This is what happened in the case of the Baltic States that Stalin annexed after World War II. Western democracies continued to regard the three states as occupied territory but in practice did nothing to force the Russians out until the fall of the Soviet Empire.
Thus, it is possible to adopt a similar posture on Crimea until the disintegration of the Russian federation itself which some American strategists believe more than possible. (The late Zbigniew Brzezinski believed Russia would break up into three states: one west of the Urals, in time becoming fully "European", another east of the Urals and west of Siberia and dominated by Muslim Tatars and Bashkirs, and a third in Siberia with a mix of Chinese, Korean and native Siberian populations.)
The second thing Putin wants is a stop to further enlargement by NATO, especially in Europe and Transcaucasia.
The next key issue on the agenda would be Syria in the context of Russia's renewed ambitions in the Middle East.
Putin is hastily trying to concoct a package based on "consultations" with Turkey and Iran, to present at the G20 in the hope of consolidating Russia's position as the key foreign influence in Syria while persuading the Western powers to share the burden of an impossible situation.
Putin wants to keep the Syrian dictator Bashar al-Assad in power for a brief period during which Russian position in Syria strikes roots that no future Syrian regime would be able to ignore. To sell his package to the West, Putin will dangle the prospect of easing the Iranian mullahs out of Syria while helping Turkey, a NATO member, establish "monitoring rights" (droit de regard) inside Syrian territory along its border.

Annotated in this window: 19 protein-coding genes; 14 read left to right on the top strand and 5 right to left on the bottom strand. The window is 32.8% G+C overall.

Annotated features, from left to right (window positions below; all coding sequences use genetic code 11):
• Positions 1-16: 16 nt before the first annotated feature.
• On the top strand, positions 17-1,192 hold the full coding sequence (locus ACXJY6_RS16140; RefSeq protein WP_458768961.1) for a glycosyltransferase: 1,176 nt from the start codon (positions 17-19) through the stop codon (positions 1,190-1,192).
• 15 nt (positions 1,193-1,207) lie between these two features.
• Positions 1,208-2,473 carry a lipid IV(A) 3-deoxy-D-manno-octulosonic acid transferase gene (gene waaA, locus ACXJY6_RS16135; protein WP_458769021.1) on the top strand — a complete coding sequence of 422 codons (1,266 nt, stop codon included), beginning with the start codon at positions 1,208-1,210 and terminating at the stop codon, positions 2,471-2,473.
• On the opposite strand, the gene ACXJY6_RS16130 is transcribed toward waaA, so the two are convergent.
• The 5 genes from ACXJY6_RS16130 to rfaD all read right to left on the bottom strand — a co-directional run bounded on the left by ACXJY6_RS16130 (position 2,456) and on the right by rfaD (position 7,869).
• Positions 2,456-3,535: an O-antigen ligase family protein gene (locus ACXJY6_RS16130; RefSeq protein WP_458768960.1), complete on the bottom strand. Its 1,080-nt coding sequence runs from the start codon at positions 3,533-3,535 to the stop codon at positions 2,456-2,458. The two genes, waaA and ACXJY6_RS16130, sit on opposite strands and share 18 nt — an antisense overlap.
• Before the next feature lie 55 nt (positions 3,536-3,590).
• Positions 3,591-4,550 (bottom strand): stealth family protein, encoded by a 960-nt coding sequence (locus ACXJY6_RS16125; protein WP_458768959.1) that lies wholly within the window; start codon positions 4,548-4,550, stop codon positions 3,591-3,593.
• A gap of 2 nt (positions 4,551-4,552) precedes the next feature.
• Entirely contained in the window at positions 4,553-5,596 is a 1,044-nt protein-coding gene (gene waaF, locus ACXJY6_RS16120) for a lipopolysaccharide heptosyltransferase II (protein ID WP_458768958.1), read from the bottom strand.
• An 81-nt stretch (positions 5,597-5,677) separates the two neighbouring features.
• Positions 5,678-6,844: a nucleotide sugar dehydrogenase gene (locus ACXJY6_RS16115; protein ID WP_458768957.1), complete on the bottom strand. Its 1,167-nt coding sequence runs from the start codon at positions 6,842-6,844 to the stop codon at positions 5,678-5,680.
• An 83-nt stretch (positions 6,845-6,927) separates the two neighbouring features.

Here, too, Putin needs quick results while the West and regional allies could let him have as much Syrian rope as he covets.
The third issue on the agenda would be cyberwarfare which must be added to land, naval, submarine, and air war as a fifth form of war.
In this new form of warfare, so far, Russia has had the advantage by taking risks that Western democracies find difficult to take because of domestic opposition. In the mid and-long run, however, Russia would never be a match for Western powers' immense scientific and technological resources. As was the case with the space-race in the 1950s and '60, Russia may have stolen a march on the West for a while. In the end, however, it is bound to fall behind before hitting the finishing line.
The Kremlin-dominated media hail Putin's "victories". But these are sure to prove hollow. This reminds one of Pushkin's ribald poems "Tsar Nikita and His Forty Daughters" in which the jubilant tsar fathers 40 daughters unsurpassed in beauty, intelligence and charm.
The only problem is that they all lack the one thing that makes a female; they have everything but the essential.
Poor Tsar Nikita has to beg friend and foe, especially foe, to help him correct the lack.
Whichever way you look at it, Tsar Vladimir needs the West more than the West needs him.
Amir Taheri, formerly editor of Iran's premier newspaper, Kayhan, before the Iranian revolution of 1979, is a prominent author based on Europe. He is the Chairman of Gatestone Europe.
This article first appeared in Asharq Al Awsat and is reprinted here with the kind permission of the author.